Obviously, the transcontinental dimension of the businesses that were carried out could not be sustained without effective and consistent communication. That is why the extensive network of correspondents, warehouses and the media that connected almost all parts of the known world, and especially in the Arab world, was of paramount importance.
Pilgrimage and trade travel
The desire to prosper and find better business opportunities led Arabs to unsuspected corners. Abu Hamid al-Gharnati, Andalusian traveler from Granada, made one of the most notorious journeys of the time in his search for new markets and driven by his pilgrimage to Mecca.
This citizen of Granada, began his adventure by first heading to Uclés, where he lived to continue the studies he started in his hometown. Once his stay was over, he crossed the Strait of Gibraltar to visit Morocco and Tunisia, where he embarked for Alexandria, and on whose journey he was lucky enough to contemplate the eruption of Etna in Sicily. Upon arriving in Cairo, he was able to explore the middle stretch of the Nile River to retrace his steps and head towards Damascus, Palmyra and Baghdad, where he lived for four years.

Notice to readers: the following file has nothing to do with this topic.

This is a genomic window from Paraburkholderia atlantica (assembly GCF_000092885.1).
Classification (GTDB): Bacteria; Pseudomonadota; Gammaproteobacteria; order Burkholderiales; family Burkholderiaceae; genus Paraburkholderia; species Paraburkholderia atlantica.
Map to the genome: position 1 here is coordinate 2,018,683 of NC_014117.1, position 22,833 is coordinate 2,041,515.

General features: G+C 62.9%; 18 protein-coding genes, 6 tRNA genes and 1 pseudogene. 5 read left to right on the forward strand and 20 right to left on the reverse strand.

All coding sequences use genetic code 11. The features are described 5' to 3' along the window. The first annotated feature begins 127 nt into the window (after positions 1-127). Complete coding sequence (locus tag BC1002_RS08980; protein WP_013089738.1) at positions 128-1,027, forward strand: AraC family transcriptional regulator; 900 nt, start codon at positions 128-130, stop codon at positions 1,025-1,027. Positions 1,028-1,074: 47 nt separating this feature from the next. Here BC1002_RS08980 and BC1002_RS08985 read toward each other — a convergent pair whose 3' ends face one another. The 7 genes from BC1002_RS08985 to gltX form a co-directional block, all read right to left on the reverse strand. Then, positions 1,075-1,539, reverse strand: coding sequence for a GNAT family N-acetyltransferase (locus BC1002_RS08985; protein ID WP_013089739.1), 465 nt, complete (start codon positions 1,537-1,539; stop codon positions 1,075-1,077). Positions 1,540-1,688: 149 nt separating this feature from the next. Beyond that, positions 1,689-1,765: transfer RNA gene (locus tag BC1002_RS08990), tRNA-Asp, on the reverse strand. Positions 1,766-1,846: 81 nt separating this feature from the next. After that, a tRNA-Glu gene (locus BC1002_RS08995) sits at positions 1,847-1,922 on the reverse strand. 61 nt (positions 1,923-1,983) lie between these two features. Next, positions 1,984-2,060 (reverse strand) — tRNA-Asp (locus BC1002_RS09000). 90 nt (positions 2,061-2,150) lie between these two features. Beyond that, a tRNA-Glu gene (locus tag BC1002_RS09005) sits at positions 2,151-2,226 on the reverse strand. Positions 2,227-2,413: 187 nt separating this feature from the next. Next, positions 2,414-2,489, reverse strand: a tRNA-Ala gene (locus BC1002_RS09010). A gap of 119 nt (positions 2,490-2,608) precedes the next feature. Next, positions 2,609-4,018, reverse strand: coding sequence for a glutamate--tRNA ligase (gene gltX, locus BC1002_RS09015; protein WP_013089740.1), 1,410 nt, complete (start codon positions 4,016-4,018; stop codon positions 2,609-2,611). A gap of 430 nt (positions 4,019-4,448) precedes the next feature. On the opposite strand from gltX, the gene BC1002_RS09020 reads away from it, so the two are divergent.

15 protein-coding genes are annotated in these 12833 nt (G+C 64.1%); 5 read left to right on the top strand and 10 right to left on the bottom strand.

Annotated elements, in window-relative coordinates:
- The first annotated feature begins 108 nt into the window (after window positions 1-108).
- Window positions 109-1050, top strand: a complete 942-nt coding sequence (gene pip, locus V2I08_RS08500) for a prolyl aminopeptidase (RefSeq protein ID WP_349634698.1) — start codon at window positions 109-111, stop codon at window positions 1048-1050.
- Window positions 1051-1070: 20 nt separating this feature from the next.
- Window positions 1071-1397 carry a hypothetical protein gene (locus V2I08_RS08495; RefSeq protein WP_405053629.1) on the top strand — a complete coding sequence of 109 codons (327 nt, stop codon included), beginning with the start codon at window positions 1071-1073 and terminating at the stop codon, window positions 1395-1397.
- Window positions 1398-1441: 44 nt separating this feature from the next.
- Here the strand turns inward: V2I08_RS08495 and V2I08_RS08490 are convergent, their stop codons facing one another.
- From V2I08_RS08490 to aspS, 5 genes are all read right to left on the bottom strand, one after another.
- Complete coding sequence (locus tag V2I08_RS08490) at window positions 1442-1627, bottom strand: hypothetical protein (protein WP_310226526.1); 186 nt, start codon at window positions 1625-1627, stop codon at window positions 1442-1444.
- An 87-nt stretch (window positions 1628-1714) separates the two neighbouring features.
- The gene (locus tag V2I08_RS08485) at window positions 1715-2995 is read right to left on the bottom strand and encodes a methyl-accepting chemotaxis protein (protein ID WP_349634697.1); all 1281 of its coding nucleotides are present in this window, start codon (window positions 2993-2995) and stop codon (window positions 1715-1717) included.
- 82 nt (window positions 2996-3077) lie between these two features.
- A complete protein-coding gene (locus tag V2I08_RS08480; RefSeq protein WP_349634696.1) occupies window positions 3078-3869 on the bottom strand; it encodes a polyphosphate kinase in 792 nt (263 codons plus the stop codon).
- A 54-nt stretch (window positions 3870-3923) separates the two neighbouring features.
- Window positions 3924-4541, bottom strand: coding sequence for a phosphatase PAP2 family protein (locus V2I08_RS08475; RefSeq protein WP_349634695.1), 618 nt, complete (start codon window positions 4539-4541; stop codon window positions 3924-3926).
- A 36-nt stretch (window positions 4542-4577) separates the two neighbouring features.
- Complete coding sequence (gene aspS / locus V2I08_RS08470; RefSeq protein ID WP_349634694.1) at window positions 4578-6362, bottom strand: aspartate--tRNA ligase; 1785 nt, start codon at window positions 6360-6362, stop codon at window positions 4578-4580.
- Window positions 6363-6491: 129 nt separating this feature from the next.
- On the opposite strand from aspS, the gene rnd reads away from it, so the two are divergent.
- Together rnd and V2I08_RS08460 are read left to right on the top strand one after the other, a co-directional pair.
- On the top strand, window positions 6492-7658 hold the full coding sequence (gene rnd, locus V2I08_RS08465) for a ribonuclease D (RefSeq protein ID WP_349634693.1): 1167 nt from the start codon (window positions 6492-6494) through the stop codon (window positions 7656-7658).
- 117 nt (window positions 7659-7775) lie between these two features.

From this point on, he left the regions best known to Islam and entered territories that were totally unexplored to him. He crossed Persia to Derbent, in what is now the Russian Dagestan, on the Caspian Sea’s shore, where he collected abundant information about the Caucasus mountain range and the steel industry that its people worked. He continued his journey in a boat that took him to Saysin, in the delta of the Volga River, and then went back east and reached Bolgar, in Russian Tatarstan, near Kazan. This was the last commercial center accessible to Muslims, but Abu Hamid continued on his way to Kiev in the west, crossed the Carpathians and reached Hungary, ending his foray into European territory.
Return to the middle east
The way back to him took him back to Saysin, where he would embark again to cross the Caspian to the Mangyshlak peninsula, on the east coast of this inland sea. From here, he toured several towns in the Middle East, passing through Bukhara, Merv, Nishapur, Rayy -in Tehran-, Isfahan and Basra, a city located at the interfluvium of the ancient Tigris and Euphrates rivers, until reaching Mecca. In his last trips, he went to Baghdad, Mosul, Aleppo and Damascus, where he died at the age of ninety.